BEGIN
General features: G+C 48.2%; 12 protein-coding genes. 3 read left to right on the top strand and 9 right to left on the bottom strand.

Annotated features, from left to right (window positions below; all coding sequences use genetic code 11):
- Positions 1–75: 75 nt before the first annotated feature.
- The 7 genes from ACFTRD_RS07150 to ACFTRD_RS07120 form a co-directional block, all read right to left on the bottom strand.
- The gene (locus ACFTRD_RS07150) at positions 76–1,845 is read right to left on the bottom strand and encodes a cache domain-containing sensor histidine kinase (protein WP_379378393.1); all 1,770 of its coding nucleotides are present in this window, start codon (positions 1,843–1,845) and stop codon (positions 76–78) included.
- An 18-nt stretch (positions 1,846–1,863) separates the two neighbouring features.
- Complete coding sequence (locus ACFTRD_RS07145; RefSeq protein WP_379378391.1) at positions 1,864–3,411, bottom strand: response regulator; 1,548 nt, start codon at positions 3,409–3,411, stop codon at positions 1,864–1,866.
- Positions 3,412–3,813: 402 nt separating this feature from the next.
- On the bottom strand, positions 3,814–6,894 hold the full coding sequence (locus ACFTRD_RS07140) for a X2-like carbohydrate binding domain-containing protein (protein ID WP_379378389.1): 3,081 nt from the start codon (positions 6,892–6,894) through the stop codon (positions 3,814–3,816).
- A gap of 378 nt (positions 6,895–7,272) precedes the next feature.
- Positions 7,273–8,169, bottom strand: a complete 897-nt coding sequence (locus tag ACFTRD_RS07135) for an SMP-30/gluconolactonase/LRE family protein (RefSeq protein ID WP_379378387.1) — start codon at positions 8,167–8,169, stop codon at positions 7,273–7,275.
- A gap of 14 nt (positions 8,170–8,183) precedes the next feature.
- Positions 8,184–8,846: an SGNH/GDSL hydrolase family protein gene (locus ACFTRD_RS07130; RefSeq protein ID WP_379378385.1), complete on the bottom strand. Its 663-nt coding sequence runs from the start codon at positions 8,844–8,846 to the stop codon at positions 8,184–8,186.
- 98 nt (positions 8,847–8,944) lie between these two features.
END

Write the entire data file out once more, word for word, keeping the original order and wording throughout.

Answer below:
General features: G+C 48.2%; 12 protein-coding genes. 3 read left to right on the top strand and 9 right to left on the bottom strand.

Annotated features, from left to right (window positions below; all coding sequences use genetic code 11):
- Positions 1–75: 75 nt before the first annotated feature.
- The 7 genes from ACFTRD_RS07150 to ACFTRD_RS07120 form a co-directional block, all read right to left on the bottom strand.
- The gene (locus ACFTRD_RS07150) at positions 76–1,845 is read right to left on the bottom strand and encodes a cache domain-containing sensor histidine kinase (protein WP_379378393.1); all 1,770 of its coding nucleotides are present in this window, start codon (positions 1,843–1,845) and stop codon (positions 76–78) included.
- An 18-nt stretch (positions 1,846–1,863) separates the two neighbouring features.
- Complete coding sequence (locus ACFTRD_RS07145; RefSeq protein WP_379378391.1) at positions 1,864–3,411, bottom strand: response regulator; 1,548 nt, start codon at positions 3,409–3,411, stop codon at positions 1,864–1,866.
- Positions 3,412–3,813: 402 nt separating this feature from the next.
- On the bottom strand, positions 3,814–6,894 hold the full coding sequence (locus ACFTRD_RS07140) for a X2-like carbohydrate binding domain-containing protein (protein ID WP_379378389.1): 3,081 nt from the start codon (positions 6,892–6,894) through the stop codon (positions 3,814–3,816).
- A gap of 378 nt (positions 6,895–7,272) precedes the next feature.
- Positions 7,273–8,169, bottom strand: a complete 897-nt coding sequence (locus tag ACFTRD_RS07135) for an SMP-30/gluconolactonase/LRE family protein (RefSeq protein ID WP_379378387.1) — start codon at positions 8,167–8,169, stop codon at positions 7,273–7,275.
- A gap of 14 nt (positions 8,170–8,183) precedes the next feature.
- Positions 8,184–8,846: an SGNH/GDSL hydrolase family protein gene (locus ACFTRD_RS07130; RefSeq protein ID WP_379378385.1), complete on the bottom strand. Its 663-nt coding sequence runs from the start codon at positions 8,844–8,846 to the stop codon at positions 8,184–8,186.
- 98 nt (positions 8,847–8,944) lie between these two features.